‘Tom Clancy’s Without Remorse’ review: Michael B. Jordan goes rogue in John Wick-style thriller

Snapping necks and beating up bad guys within the rebooted Jack Ryan-verse

Halfway through Without Remorse, Michael B. Jordan rips off his shirt, wraps a wet towel around his knuckles and takes out an entire team of riot police, snapping every arm, leg and neck that gets in his way. You can’t imagine Alec Baldwin ever doing that…

Tom Clancy adaptations have come a long way since 1990’s The Hunt For Red October (in which Baldwin starred as Jack Ryan), and the leading men who have played his characters on screen lead us through a potted history of what Hollywood thinks action heroes are supposed to look like – moving from Baldwin to Harrison Ford (Patriot Games, Clear and Present Danger), Ben Affleck (The Sum Of All Fears), Chris Pine (Shadow Recruit) and John Krasinski (Jack Ryan) before casting Jordan in a planned two-part film series designed to reboot the Ryan-verse. More ruthless than his predecessors but slightly less interesting, Jordan finds himself leading a middleweight actioner that feels caught between its own influences – not as smart as Bourne, as quick as John Wick or as bombastic as Mission: ImpossibleWithout Remorse is still a solid slice of old-fashioned action that feels fun, even if it doesn’t feel fresh.

Originally written in 1993 as a gritty revenger about a Vietnam vet beating up Baltimore pimps, the entire plot of Clancy’s novel is thrown out here apart from the basic backstory of John Clark (Jordan) – a no-nonsense Navy SEAL who isn’t afraid to do the kind of dirty work Jack Ryan shies away from. We meet him in Aleppo as he joins a group of SEALs on a hostage mission behind enemy lines, quickly getting into trouble when they stumble on a secret Russian arms depot that shady SEAL chief Robert Ritter (Jamie Bell) may or may not have already known about.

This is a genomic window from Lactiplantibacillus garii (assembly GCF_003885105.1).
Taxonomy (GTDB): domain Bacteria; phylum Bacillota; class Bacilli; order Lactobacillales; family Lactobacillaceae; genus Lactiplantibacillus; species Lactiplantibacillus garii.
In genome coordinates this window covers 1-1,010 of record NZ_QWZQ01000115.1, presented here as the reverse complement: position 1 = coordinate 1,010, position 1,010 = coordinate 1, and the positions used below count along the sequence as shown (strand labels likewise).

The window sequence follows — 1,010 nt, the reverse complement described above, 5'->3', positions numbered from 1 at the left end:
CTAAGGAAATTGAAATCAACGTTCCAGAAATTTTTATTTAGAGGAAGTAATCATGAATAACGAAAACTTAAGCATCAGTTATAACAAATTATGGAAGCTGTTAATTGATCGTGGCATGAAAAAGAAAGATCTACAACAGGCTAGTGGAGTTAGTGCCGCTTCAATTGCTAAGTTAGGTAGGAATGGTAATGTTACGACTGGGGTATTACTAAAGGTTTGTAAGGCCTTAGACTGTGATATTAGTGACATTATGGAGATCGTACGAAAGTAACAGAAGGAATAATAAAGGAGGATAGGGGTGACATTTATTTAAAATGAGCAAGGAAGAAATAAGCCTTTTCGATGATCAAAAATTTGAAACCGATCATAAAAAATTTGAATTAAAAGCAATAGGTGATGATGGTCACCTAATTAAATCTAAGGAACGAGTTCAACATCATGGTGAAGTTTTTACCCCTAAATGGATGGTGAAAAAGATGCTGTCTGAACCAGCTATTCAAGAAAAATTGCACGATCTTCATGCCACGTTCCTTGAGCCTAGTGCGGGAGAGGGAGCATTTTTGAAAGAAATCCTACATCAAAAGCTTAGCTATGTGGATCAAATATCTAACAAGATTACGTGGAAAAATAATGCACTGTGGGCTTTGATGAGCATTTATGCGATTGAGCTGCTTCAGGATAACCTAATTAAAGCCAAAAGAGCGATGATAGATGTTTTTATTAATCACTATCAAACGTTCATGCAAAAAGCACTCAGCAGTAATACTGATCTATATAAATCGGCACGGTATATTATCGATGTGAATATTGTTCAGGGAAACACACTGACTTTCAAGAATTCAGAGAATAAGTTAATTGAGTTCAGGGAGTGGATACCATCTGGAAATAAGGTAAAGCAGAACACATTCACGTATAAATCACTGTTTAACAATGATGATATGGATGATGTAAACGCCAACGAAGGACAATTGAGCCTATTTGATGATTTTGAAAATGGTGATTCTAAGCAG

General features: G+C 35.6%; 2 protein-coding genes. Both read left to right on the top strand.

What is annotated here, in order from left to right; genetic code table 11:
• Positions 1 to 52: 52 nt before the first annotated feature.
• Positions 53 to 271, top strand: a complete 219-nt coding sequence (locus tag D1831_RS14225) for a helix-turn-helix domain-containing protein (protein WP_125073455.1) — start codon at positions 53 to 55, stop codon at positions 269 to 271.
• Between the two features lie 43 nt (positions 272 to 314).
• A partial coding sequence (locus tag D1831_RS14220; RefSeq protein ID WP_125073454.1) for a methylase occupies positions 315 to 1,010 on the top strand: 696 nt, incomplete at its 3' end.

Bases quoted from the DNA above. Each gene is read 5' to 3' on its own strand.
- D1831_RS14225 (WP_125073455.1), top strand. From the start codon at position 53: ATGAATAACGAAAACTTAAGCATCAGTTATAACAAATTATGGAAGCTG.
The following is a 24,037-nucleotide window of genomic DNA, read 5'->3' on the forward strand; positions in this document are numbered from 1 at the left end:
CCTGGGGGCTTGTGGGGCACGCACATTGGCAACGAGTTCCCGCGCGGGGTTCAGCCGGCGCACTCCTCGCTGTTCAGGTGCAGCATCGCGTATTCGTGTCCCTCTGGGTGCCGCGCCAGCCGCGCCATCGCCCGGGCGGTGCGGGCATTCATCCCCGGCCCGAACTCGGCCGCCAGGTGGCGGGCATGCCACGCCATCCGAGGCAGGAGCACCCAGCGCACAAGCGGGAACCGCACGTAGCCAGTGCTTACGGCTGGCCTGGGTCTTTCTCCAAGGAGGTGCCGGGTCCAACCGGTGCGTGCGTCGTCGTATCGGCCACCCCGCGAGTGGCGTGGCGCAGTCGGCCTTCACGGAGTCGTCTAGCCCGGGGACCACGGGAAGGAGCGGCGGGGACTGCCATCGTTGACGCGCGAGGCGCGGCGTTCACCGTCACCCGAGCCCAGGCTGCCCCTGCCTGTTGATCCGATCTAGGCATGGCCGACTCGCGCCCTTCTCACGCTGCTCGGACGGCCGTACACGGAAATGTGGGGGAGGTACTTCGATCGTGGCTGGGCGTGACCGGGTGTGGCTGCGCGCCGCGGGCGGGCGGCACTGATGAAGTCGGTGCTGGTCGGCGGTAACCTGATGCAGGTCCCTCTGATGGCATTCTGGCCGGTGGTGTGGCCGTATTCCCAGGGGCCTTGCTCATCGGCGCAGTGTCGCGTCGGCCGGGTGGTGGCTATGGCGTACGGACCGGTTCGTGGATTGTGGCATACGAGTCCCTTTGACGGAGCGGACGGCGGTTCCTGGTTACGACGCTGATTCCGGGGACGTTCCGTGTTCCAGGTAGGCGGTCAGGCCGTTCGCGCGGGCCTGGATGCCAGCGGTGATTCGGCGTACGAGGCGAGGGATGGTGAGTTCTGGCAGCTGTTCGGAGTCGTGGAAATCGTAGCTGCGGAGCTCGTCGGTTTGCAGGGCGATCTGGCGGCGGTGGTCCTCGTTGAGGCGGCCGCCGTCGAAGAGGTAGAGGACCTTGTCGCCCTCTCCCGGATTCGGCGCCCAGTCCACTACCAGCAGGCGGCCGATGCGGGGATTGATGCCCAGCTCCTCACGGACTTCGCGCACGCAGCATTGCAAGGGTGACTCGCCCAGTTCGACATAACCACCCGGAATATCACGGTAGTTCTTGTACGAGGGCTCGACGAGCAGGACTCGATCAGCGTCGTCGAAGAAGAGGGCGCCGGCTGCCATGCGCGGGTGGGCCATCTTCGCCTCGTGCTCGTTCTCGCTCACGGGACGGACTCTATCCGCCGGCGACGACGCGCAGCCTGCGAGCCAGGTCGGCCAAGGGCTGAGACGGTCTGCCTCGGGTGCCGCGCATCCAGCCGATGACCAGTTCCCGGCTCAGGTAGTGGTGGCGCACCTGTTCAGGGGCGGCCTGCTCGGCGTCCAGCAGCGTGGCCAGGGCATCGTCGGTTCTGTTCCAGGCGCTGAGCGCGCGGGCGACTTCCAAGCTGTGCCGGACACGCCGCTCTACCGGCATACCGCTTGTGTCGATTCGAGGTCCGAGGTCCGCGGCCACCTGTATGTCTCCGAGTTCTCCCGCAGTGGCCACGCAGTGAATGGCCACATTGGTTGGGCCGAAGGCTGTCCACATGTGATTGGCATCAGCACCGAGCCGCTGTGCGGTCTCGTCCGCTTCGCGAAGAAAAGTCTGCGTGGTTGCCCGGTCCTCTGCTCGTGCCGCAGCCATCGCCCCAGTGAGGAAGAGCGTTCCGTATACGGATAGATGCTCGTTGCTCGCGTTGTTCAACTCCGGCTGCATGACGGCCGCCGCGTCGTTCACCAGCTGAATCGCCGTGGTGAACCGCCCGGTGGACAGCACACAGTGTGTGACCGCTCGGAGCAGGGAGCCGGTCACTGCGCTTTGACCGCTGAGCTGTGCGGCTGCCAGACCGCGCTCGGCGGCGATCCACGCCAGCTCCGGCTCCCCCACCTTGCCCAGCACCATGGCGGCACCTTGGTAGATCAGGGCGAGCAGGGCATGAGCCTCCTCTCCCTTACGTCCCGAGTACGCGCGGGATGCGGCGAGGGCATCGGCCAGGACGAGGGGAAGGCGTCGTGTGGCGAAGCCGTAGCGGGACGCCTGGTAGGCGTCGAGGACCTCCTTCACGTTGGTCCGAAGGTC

Three months later, someone starts taking out the SEALs. When the hit squad gets to Clark’s house, he manages to shoot back – but not before his pregnant wife (Lauren London) gets caught in the crossfire. Bloodied, bruised and out for revenge, Clark goes rogue with the help of his old SEAL-mate Karen (Jodie Turner-Smith, from Queen & Slim), the possibly-suspicious Ritter, and the definitely-suspicious CIA secretary Clay (Guy Pearce).

Without Remorse
Jodie Turner-Smith alongside Michael B. Jordan in ‘Without Remorse’. CREDIT: Prime Video

Clark is an enigma. Taking out roomfuls of goons with Wick-like precision, he’s also the kind of guy who walks past chess games and stops to suggest a winning move. He’s a thinker, but he also interrogates a guy by setting his car on fire and shoving him into the back seat. Jordan has real star presence, but it’s a shame we don’t learn much more about Clark besides the fact that he’s smart and capable and violent. After decades of action-man evolution (remember Bond crying in the shower? Wolverine’s angst in Logan?) Without Remorse isn’t so much a backwards step as a side roll – a movie that could sit just as comfortably in the ’90s as it does today.

Director Stefano Sollima brings the same grit he lent Sicario 2 and Gomorrah to the action sequences, and it’s here where the film feels far bigger than its basic revenger premise – packing in a handful of big, exciting set pieces that land with real weight and authenticity. One mid-act plane scene stands as the film’s money-maker, but it’s the sharp, brutal firefights that work even better – all original enough to stand out from the crowd of other military shooters, and all gripping enough to make you want to re-play Call Of Duty as soon as the film finishes.

The ending gets signposted from the start if you’ve seen literally any other movie about a wronged spy/cop/soldier, and it drags on for far too long trying to set-up the sequel (Rainbow Six, now in development), but as the first chapter in a new old-fashioned action series there’s still plenty here to get excited about.


  • Director: Stefano Sollima
  • Starring: Michael B. Jordan, Jamie Bell, Jodie Turner-Smith
  • Release date: April 30 (Amazon Prime Video)

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